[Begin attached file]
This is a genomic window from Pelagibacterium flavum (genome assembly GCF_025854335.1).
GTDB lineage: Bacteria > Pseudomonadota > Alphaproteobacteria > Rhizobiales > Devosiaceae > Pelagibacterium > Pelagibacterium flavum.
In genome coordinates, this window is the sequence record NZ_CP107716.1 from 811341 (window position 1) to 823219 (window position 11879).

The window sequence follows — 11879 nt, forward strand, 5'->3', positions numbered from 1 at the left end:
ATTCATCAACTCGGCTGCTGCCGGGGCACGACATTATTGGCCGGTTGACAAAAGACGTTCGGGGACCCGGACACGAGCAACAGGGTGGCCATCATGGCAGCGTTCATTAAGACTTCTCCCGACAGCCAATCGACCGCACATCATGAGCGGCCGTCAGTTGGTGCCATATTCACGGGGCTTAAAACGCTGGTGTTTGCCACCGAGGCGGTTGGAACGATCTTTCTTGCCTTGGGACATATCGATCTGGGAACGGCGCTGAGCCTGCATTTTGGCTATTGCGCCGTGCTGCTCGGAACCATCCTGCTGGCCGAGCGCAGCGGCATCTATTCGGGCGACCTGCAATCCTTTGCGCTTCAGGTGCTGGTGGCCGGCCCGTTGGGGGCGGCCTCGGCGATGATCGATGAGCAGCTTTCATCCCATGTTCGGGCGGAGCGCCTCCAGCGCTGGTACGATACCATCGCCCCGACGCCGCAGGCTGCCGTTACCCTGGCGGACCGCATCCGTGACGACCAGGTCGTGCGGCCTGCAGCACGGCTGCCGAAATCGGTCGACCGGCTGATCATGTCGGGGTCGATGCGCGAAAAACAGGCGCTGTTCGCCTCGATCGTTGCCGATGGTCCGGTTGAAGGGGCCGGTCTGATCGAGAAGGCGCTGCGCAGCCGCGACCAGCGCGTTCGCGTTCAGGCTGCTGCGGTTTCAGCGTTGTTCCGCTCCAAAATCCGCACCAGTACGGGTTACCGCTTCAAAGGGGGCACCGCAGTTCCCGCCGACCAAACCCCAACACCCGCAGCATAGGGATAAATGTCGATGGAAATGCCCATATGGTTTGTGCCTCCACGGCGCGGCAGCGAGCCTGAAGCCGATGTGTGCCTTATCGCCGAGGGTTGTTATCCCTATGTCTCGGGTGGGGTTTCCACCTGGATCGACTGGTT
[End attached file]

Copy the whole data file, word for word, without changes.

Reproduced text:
This is a genomic window from Pelagibacterium flavum (genome assembly GCF_025854335.1).
GTDB lineage: Bacteria > Pseudomonadota > Alphaproteobacteria > Rhizobiales > Devosiaceae > Pelagibacterium > Pelagibacterium flavum.
In genome coordinates, this window is the sequence record NZ_CP107716.1 from 811341 (window position 1) to 823219 (window position 11879).

The window sequence follows — 11879 nt, forward strand, 5'->3', positions numbered from 1 at the left end:
ATTCATCAACTCGGCTGCTGCCGGGGCACGACATTATTGGCCGGTTGACAAAAGACGTTCGGGGACCCGGACACGAGCAACAGGGTGGCCATCATGGCAGCGTTCATTAAGACTTCTCCCGACAGCCAATCGACCGCACATCATGAGCGGCCGTCAGTTGGTGCCATATTCACGGGGCTTAAAACGCTGGTGTTTGCCACCGAGGCGGTTGGAACGATCTTTCTTGCCTTGGGACATATCGATCTGGGAACGGCGCTGAGCCTGCATTTTGGCTATTGCGCCGTGCTGCTCGGAACCATCCTGCTGGCCGAGCGCAGCGGCATCTATTCGGGCGACCTGCAATCCTTTGCGCTTCAGGTGCTGGTGGCCGGCCCGTTGGGGGCGGCCTCGGCGATGATCGATGAGCAGCTTTCATCCCATGTTCGGGCGGAGCGCCTCCAGCGCTGGTACGATACCATCGCCCCGACGCCGCAGGCTGCCGTTACCCTGGCGGACCGCATCCGTGACGACCAGGTCGTGCGGCCTGCAGCACGGCTGCCGAAATCGGTCGACCGGCTGATCATGTCGGGGTCGATGCGCGAAAAACAGGCGCTGTTCGCCTCGATCGTTGCCGATGGTCCGGTTGAAGGGGCCGGTCTGATCGAGAAGGCGCTGCGCAGCCGCGACCAGCGCGTTCGCGTTCAGGCTGCTGCGGTTTCAGCGTTGTTCCGCTCCAAAATCCGCACCAGTACGGGTTACCGCTTCAAAGGGGGCACCGCAGTTCCCGCCGACCAAACCCCAACACCCGCAGCATAGGGATAAATGTCGATGGAAATGCCCATATGGTTTGTGCCTCCACGGCGCGGCAGCGAGCCTGAAGCCGATGTGTGCCTTATCGCCGAGGGTTGTTATCCCTATGTCTCGGGTGGGGTTTCCACCTGGATCGACTGGTT